Britain may be poised for a period of protest and civil unrest, according to a new survey by ComRes for Theos, the public theology think-tank, released on 3 March. Fieldwork was conducted online on 23-25 February 2011, among 2,003 adults aged 18 and over.
However, although 36% of all adults and 46% of the 18-24s exhibit a definite appetite to take direct action of some form, whether legal or illegal, in an effort to influence rules, laws or policies, religious liberty is the cause least likely to get citizens out on the metaphorical streets.
Given a list of ten issues which they might take direct action about, just 13% of interviewees picked religious liberty. This compared with 52% for fuel prices, 47% for public service cuts, 41% for tax rises, 35% for bank bonuses, 33% for the threat of losing one’s job, 25% for tax-avoidance by businesses, 19% for global poverty, 19% for student fees, and 17% for climate change. Short-term material concerns thus appear to have won out over moral agendas.
The sub-samples most exercised about religious liberty were the top (AB) social group (20%) and the over-65s (18%). Those least interested were 18-24s (6%), skilled manual workers (7%) and residents of Wales and South-West England (8%).
People concerned about religious liberty were found to prefer traditional methods of protest (such as signing a petition, lobbying a politician or wearing a campaign badge) rather than newer mechanisms (such as social media).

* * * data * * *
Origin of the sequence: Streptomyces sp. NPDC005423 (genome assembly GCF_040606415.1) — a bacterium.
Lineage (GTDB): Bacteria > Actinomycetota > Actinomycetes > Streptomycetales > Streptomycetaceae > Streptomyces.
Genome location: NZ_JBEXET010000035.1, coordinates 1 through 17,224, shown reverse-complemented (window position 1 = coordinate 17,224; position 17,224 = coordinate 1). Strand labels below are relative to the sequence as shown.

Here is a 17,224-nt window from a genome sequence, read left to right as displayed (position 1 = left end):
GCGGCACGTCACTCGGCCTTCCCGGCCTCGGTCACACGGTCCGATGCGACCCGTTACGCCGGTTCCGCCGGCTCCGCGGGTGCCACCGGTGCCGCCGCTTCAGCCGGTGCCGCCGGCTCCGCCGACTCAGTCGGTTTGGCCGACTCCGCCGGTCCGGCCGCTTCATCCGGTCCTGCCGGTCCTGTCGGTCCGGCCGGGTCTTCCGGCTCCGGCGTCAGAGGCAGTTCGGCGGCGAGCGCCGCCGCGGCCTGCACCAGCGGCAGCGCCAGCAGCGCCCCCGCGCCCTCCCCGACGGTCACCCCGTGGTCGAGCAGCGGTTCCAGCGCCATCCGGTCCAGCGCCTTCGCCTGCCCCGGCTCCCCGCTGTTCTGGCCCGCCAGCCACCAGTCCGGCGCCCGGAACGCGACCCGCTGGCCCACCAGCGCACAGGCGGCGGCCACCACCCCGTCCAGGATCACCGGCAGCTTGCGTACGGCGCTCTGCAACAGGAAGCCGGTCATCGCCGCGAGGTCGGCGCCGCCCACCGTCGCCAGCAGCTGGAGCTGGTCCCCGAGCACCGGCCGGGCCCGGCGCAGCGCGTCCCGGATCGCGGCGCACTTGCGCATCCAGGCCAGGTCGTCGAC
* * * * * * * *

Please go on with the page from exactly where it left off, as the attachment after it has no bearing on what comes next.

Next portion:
Respondents were also asked about their belief in God. 23% said that they did not believe in God; 19% that they did not know whether there is a God but there was no means of finding out; 17% had doubts but on balance did believe in God; 15% were convinced that God really exists and had no doubts; 13% disbelieved in a personal God but did believe in a higher power; and 10% believed in God some of the time but not at other times.
Combining the last four categories, we arrive at a figure of 55% for those who believed in God or a life force, but not necessarily without doubts or all of the time. The highs were 61% for women, 64% for the over-65s and 63% for residents of the South-East; the lows were 48% among men and 49% with the 18-24s. Outright disbelievers were especially concentrated in the 18-24 age cohort (33%).
The God question replicated the one used in the British Social Attitudes (BSA) Surveys. When this had first been put by BSA, in 1991, 74% believed, on this rather generous definition. The number was still 72% in 1998 but had fallen to 62% by 2008.
A final ComRes question about religious affiliation revealed that 33% of Britons espouse no religion, 58% profess to be Christian and 7% to subscribe to other belief systems. Irreligion is most prevalent among the young (52% with the 18-24s, 44% with the 25-34s) and least likely to be found among the over-65s (19%).
A summary of the ComRes/Theos research is available at:
and the full data tables at: